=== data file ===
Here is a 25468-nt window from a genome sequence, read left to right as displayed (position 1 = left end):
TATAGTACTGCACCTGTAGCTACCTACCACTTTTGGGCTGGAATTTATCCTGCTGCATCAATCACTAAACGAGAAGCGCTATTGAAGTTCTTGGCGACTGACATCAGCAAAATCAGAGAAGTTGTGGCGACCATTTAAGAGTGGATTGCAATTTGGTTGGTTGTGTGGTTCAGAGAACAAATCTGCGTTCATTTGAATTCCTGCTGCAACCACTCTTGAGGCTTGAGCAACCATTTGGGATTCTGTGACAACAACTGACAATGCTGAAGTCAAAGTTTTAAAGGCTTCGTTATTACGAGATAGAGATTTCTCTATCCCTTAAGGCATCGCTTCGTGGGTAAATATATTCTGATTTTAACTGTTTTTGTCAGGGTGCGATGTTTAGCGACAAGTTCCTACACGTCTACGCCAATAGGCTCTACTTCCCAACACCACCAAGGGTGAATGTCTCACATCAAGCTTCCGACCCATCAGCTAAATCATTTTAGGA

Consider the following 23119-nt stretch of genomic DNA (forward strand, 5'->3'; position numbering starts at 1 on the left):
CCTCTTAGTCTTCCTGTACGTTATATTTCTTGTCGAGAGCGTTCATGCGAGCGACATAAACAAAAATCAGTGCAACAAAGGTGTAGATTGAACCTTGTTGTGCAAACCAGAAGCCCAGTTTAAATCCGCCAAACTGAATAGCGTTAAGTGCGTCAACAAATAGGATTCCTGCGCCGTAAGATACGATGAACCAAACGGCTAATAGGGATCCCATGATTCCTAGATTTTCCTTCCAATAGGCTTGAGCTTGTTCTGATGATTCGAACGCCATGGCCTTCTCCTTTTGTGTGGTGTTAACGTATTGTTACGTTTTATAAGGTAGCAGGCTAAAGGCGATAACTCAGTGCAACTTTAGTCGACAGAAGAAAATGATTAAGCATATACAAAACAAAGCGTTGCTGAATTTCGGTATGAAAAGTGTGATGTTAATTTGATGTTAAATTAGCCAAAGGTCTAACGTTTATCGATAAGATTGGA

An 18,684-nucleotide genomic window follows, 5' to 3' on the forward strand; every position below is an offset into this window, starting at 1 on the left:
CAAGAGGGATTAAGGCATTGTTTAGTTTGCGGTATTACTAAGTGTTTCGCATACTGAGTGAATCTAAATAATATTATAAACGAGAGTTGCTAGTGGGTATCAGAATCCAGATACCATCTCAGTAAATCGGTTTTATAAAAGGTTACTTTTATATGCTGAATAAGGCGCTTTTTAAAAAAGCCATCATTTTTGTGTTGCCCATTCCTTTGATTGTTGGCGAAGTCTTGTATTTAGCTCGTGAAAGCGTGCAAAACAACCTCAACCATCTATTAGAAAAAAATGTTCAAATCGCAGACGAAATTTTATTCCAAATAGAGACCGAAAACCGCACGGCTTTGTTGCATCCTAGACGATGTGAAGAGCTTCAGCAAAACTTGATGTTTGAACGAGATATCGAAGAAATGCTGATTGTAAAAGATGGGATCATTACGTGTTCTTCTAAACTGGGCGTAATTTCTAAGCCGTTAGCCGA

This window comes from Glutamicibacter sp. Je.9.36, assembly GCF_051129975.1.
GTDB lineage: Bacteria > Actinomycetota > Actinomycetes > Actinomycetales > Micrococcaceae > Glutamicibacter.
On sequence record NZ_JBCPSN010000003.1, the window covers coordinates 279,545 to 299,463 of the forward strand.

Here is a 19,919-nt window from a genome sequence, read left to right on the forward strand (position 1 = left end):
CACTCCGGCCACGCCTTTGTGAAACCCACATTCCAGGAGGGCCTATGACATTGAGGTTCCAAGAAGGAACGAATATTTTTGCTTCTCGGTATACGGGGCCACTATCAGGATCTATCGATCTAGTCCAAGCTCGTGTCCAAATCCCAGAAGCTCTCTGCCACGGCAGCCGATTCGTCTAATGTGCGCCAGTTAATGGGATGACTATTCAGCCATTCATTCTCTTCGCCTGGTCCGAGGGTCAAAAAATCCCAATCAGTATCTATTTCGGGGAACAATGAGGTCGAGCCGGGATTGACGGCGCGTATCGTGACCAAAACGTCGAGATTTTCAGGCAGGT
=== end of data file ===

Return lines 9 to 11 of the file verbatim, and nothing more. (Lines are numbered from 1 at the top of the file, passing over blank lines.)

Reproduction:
On sequence record NZ_JBCPSN010000003.1, the window covers coordinates 279,545 to 299,463 of the forward strand.

Here is a 19,919-nt window from a genome sequence, read left to right on the forward strand (position 1 = left end):
CACTCCGGCCACGCCTTTGTGAAACCCACATTCCAGGAGGGCCTATGACATTGAGGTTCCAAGAAGGAACGAATATTTTTGCTTCTCGGTATACGGGGCCACTATCAGGATCTATCGATCTAGTCCAAGCTCGTGTCCAAATCCCAGAAGCTCTCTGCCACGGCAGCCGATTCGTCTAATGTGCGCCAGTTAATGGGATGACTATTCAGCCATTCATTCTCTTCGCCTGGTCCGAGGGTCAAAAAATCCCAATCAGTATCTATTTCGGGGAACAATGAGGTCGAGCCGGGATTGACGGCGCGTATCGTGACCAAAACGTCGAGATTTTCAGGCAGGT